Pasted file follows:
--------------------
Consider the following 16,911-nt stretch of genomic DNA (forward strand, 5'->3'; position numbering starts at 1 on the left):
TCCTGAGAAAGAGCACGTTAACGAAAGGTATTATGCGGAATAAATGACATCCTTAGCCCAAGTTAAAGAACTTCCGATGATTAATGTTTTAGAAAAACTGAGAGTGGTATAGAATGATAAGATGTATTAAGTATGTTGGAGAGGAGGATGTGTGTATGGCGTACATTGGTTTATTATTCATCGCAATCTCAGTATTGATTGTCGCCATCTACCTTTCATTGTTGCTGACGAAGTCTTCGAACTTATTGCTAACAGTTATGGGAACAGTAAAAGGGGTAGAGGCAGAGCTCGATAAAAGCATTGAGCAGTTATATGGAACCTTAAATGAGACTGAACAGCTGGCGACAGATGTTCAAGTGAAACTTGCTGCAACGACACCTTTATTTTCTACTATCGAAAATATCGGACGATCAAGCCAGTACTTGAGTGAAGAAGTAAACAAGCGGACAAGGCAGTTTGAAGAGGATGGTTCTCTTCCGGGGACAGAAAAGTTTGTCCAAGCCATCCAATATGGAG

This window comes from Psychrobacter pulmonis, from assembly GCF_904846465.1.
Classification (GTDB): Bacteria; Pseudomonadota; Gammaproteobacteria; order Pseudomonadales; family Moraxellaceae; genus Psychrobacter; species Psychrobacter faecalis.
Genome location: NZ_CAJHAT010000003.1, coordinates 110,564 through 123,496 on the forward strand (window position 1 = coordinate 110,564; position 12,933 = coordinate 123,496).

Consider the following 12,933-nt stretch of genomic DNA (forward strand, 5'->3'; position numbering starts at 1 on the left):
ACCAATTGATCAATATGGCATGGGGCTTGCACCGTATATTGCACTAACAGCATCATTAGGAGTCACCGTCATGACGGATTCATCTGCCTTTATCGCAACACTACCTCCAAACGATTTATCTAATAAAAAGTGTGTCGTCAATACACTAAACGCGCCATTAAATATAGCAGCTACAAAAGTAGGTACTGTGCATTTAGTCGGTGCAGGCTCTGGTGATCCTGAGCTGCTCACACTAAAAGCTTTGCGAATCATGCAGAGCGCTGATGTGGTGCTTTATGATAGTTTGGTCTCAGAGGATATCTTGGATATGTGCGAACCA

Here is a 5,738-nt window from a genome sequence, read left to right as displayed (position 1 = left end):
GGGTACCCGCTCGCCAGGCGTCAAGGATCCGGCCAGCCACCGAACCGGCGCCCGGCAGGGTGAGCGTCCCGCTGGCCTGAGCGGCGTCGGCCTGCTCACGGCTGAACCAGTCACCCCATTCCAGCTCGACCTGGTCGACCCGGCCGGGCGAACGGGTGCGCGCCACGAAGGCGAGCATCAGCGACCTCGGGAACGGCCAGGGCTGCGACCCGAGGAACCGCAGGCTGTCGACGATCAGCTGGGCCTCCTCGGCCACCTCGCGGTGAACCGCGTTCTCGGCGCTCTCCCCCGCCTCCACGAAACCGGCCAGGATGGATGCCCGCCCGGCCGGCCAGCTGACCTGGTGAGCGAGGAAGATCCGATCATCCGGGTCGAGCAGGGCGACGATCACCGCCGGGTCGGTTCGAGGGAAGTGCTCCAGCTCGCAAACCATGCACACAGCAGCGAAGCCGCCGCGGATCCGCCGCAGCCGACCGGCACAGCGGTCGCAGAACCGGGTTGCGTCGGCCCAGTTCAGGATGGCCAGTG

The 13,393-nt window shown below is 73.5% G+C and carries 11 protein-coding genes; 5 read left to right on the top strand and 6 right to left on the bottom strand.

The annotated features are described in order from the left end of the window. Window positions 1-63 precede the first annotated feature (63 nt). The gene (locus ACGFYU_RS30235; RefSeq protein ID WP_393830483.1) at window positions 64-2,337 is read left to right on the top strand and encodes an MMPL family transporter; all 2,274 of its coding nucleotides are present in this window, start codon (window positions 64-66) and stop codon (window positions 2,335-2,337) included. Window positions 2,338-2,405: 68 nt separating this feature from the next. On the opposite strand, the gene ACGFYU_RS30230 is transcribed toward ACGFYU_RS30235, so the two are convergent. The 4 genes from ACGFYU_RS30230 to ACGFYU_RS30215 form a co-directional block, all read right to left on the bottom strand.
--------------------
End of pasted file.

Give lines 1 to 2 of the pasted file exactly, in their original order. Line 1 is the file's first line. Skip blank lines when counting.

Consider the following 16,911-nt stretch of genomic DNA (forward strand, 5'->3'; position numbering starts at 1 on the left):
TCCTGAGAAAGAGCACGTTAACGAAAGGTATTATGCGGAATAAATGACATCCTTAGCCCAAGTTAAAGAACTTCCGATGATTAATGTTTTAGAAAAACTGAGAGTGGTATAGAATGATAAGATGTATTAAGTATGTTGGAGAGGAGGATGTGTGTATGGCGTACATTGGTTTATTATTCATCGCAATCTCAGTATTGATTGTCGCCATCTACCTTTCATTGTTGCTGACGAAGTCTTCGAACTTATTGCTAACAGTTATGGGAACAGTAAAAGGGGTAGAGGCAGAGCTCGATAAAAGCATTGAGCAGTTATATGGAACCTTAAATGAGACTGAACAGCTGGCGACAGATGTTCAAGTGAAACTTGCTGCAACGACACCTTTATTTTCTACTATCGAAAATATCGGACGATCAAGCCAGTACTTGAGTGAAGAAGTAAACAAGCGGACAAGGCAGTTTGAAGAGGATGGTTCTCTTCCGGGGACAGAAAAGTTTGTCCAAGCCATCCAATATGGAG